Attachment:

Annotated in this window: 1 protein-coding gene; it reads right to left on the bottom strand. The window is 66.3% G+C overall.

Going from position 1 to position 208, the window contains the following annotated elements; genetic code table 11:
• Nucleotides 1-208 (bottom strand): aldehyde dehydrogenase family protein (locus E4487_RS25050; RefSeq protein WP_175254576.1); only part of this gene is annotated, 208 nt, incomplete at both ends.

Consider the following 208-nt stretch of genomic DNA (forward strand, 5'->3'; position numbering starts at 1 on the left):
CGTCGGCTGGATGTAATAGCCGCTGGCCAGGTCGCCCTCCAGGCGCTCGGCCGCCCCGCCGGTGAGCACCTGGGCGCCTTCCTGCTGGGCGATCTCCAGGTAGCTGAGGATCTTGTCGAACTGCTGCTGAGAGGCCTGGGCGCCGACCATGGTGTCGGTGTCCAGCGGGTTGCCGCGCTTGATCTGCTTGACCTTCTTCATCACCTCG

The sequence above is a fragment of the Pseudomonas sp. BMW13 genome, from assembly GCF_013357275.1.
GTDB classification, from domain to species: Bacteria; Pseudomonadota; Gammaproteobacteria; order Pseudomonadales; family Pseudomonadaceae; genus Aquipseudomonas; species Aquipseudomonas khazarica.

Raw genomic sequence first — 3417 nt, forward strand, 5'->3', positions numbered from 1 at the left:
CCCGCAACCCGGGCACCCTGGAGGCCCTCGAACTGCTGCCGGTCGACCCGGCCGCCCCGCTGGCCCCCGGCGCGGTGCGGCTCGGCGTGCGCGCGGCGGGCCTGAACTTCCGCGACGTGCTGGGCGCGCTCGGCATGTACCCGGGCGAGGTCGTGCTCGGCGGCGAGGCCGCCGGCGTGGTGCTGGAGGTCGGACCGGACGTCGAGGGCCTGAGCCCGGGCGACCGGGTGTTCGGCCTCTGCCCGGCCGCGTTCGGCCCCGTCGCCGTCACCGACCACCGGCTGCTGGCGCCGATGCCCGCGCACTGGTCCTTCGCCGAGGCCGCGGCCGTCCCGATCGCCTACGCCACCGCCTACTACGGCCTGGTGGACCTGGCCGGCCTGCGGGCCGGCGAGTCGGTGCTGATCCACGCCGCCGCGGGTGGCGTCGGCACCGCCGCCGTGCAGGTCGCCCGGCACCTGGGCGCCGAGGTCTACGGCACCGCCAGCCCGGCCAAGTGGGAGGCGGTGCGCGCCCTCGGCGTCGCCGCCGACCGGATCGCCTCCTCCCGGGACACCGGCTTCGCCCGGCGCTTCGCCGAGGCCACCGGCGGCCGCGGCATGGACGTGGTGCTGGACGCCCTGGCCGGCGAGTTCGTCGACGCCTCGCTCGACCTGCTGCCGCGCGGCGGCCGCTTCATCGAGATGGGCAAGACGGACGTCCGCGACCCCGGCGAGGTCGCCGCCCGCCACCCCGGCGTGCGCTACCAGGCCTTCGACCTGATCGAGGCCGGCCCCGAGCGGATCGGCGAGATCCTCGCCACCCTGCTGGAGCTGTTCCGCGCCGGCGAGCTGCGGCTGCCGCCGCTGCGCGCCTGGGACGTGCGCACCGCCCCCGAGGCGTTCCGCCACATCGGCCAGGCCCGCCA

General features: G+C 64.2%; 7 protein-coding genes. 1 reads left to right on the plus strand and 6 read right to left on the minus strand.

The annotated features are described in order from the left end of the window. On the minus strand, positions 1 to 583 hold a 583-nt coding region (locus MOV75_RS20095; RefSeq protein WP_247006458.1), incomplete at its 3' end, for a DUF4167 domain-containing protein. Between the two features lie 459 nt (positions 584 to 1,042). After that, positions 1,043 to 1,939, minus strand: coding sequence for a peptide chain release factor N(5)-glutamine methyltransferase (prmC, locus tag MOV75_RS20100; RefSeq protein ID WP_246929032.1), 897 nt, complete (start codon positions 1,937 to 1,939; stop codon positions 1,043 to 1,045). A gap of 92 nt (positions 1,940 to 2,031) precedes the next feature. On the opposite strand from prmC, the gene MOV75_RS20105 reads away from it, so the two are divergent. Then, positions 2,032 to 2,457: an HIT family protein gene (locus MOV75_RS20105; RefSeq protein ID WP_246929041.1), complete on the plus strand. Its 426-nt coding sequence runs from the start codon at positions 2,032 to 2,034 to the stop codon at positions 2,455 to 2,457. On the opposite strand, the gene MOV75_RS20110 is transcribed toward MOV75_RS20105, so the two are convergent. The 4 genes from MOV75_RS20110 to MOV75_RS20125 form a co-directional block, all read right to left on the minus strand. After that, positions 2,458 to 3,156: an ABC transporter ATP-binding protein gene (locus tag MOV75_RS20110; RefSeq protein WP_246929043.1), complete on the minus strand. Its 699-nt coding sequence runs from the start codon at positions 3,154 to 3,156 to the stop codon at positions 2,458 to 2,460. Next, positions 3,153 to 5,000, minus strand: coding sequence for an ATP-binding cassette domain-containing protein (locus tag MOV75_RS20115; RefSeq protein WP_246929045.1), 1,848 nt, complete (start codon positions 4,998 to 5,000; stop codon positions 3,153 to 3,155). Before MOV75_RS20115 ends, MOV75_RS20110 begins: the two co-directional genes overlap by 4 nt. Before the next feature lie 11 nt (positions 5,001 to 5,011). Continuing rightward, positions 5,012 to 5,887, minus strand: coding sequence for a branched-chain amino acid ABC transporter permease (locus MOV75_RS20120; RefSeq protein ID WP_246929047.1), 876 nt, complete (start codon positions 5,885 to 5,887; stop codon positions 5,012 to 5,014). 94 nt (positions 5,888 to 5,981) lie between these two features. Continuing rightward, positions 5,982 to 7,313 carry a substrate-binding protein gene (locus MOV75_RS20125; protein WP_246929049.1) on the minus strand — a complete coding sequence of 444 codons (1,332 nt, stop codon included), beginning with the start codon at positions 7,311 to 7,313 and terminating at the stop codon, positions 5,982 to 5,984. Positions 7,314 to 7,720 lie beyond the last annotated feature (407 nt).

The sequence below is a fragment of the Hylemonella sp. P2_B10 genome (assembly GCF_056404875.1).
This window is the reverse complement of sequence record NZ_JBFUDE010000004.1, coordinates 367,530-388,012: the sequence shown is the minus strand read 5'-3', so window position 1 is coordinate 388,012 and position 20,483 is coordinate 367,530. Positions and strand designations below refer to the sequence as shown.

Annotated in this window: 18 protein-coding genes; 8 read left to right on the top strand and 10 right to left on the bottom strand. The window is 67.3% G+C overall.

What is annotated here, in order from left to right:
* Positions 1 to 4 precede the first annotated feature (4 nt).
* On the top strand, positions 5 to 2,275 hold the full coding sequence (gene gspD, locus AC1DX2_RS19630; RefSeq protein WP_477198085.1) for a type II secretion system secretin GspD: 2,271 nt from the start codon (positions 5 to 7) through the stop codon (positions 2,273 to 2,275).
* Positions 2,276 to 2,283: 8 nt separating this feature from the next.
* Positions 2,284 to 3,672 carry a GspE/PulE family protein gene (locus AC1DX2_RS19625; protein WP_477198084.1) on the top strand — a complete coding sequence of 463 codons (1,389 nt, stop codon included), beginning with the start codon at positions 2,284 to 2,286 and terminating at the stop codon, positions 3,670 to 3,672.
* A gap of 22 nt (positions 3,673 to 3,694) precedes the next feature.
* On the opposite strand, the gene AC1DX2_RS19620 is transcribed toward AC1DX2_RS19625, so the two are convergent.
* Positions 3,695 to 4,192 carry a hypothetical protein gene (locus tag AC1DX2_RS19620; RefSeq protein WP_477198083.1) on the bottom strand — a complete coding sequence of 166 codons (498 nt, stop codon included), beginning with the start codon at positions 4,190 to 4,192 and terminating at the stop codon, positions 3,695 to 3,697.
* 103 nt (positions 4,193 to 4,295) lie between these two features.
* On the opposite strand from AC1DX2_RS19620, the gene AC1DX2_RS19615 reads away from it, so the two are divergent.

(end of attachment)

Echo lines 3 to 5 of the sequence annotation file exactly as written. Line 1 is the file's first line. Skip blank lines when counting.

• Nucleotides 1-208 (bottom strand): aldehyde dehydrogenase family protein (locus E4487_RS25050; RefSeq protein WP_175254576.1); only part of this gene is annotated, 208 nt, incomplete at both ends.

Consider the following 208-nt stretch of genomic DNA (forward strand, 5'->3'; position numbering starts at 1 on the left):
CGTCGGCTGGATGTAATAGCCGCTGGCCAGGTCGCCCTCCAGGCGCTCGGCCGCCCCGCCGGTGAGCACCTGGGCGCCTTCCTGCTGGGCGATCTCCAGGTAGCTGAGGATCTTGTCGAACTGCTGCTGAGAGGCCTGGGCGCCGACCATGGTGTCGGTGTCCAGCGGGTTGCCGCGCTTGATCTGCTTGACCTTCTTCATCACCTCG